Don’t get me wrong, I believe, to some extent, in the notion of a measurable reality. I just don’t think much rhetoric is informed by it, in practice.

  15. 15
    Keith G says:

    this is why I generally recommend ignoring the so-called substance of human beings’ arguments and focusing instead on the psychology that motivates their positions.

    All substance? Even that which is based on objective and measurable observations?

    Edit:
    Asked and answered, sort of.

  16. 16
    SatanicPanic says:

    @Jennifer: Or sometimes it’s good to ask “whose privilege is being protected here?” I’m convinced racism/sexism/classism (in that order) drive politics as much as money does

  17. 17
    BGinCHI says:

    @Morzer: Well, looks like we’re out of time for today. See you on Thursday.

  18. 18
    BGinCHI says:

    @Keith G: Psychology also motivates our positions on, say, climate change, even though it’s based on scientific principles. These things are not mutually exclusive.

  19. 19
    John O says:

    Anyway, this is why I generally recommend ignoring the so-called substance of human beings’ arguments and focusing instead on the psychology that motivates their positions.

    Agree wholeheartedly, if for no other reason than the psychology is a helluva lot more interesting than the political position itself.

  20. 20
    MattF says:

    One thing to bear in mind about the Village is the web of family connections.People aren’t fully aware of it– Did you know that John Dickerson, Slate political commenter, is the son of Nancy Dickerson? If you think his weird “Vote for Republican Senate candidates because it will force Republicans to govern” was just an accidental trip into la-la land, you’re not paying attention.

    It’s been that way for a long time. For another example, Clinton nemesis Michael Kelly was the son of Marguerite Kelly, who has been writing the ‘Family Almanac’ column in the WaPo since the dinosaurs ruled the Earth. So, it’s not merely psychological, it’s also about family.

  21. 21
    Morzer says:

    @BGinCHI:

    Is that true though? Psychologically, I’d be delighted if climate change turned out not to be happening. What convinces me that it is in fact a reality is my observation of changing patterns in the animal/plant worlds, plus seeing the data on average temperatures over time.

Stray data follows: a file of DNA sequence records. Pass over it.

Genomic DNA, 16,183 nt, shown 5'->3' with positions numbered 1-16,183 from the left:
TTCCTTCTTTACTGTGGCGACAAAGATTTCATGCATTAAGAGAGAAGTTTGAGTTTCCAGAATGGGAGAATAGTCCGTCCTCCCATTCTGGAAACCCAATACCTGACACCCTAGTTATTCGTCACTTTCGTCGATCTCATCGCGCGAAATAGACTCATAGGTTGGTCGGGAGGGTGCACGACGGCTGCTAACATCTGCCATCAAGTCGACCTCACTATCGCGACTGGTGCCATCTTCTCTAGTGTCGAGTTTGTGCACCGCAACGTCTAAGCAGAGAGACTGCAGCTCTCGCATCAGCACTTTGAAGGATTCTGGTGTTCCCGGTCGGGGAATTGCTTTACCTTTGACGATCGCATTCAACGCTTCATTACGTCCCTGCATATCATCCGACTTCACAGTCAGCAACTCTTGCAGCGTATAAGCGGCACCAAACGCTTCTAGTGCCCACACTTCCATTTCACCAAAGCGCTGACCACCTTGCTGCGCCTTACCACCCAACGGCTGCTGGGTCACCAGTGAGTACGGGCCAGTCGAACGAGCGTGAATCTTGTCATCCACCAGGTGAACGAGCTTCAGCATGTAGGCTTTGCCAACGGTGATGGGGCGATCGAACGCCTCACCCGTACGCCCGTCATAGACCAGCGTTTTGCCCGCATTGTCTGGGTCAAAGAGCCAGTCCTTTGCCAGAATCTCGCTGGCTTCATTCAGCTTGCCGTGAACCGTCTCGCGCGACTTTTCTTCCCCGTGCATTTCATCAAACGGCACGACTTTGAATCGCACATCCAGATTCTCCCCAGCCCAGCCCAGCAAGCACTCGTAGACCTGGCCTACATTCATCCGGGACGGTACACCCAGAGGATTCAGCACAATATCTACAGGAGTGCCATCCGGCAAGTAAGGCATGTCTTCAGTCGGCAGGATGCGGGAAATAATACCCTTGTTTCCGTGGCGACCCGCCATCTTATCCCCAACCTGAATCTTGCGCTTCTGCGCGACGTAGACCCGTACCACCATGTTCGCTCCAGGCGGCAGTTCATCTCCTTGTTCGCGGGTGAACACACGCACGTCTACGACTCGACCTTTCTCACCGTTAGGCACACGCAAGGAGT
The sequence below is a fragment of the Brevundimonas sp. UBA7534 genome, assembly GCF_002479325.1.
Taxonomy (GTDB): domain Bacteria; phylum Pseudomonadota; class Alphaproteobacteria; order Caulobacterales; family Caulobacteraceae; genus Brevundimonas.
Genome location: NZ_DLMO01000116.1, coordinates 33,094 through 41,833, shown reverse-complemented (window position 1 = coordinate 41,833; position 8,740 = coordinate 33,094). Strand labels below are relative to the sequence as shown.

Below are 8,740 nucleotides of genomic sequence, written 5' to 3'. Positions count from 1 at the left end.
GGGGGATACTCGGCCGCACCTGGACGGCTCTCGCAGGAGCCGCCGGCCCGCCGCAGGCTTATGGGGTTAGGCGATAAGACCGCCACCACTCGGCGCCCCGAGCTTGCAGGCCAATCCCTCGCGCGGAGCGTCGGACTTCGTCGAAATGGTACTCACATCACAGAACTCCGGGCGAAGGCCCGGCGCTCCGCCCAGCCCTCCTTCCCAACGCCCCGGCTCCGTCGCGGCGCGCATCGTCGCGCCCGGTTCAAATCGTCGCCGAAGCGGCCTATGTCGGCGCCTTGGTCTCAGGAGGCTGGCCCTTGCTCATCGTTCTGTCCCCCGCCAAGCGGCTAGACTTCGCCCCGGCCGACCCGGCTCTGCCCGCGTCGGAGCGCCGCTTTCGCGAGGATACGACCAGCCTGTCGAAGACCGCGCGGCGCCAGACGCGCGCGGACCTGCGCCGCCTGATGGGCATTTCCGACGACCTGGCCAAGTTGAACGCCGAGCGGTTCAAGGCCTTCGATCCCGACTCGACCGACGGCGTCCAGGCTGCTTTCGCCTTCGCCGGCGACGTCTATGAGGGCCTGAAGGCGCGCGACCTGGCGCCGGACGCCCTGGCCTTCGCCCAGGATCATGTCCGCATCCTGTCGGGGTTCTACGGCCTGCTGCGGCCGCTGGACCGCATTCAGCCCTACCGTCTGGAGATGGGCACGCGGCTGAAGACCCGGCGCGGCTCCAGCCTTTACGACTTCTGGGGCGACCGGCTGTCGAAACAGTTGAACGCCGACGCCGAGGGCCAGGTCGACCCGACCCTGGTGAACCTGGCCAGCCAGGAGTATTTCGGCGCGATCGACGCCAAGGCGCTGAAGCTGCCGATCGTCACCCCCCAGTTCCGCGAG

22. 22
    BGinCHI says:

    @MattF: The soft nepotism of no expectations.

  23. 23
    Morzer says:

    @BGinCHI:

    Nepotists are people too, my friend. As Mitt Romney no doubt meant to say.

  24. 24
    BGinCHI says:

    @Morzer: The psychology part does not necessarily factor into whether it is true or false (for those who get it, but see the nutty freak show on the right…). It plays a big part in how we learn about it, react to it, and so on. If “climate change denialism” looks suspiciously psychological, then it’s probably a good idea not to completely deny some subjective (let’s stop saying “psychological”) responses in our exploration of how climate change works and what to do about it.

  25. 25
    geg6 says:

    But what if they are both assholes and despicable human beings who are narcissistic freaks who don’t give a shit about anything or anyone but their own publicity, egos and smug self-righteousness?

    You know, like when it’s a slap fight between Michael Kingsley and Glenn Greenwald?

  26. 26
    ThresherK says:

    I can’t be the first to lurve the XTC nod, can I?

  27. 27
    BGinCHI says:

    @Morzer: Ironic that a robot said that.

  28. 28
    gussie says:

    Greenwald is interesting because of the visceral reactions he provokes. I was v. pleased to see someone criticize him with links, above. That’s rare. Usually people–of all stripes–just talk about creepy and awful he is, which tends to make me think that they’re 100% psychology, 0% substance, like idiots yapping about Barry Obummer.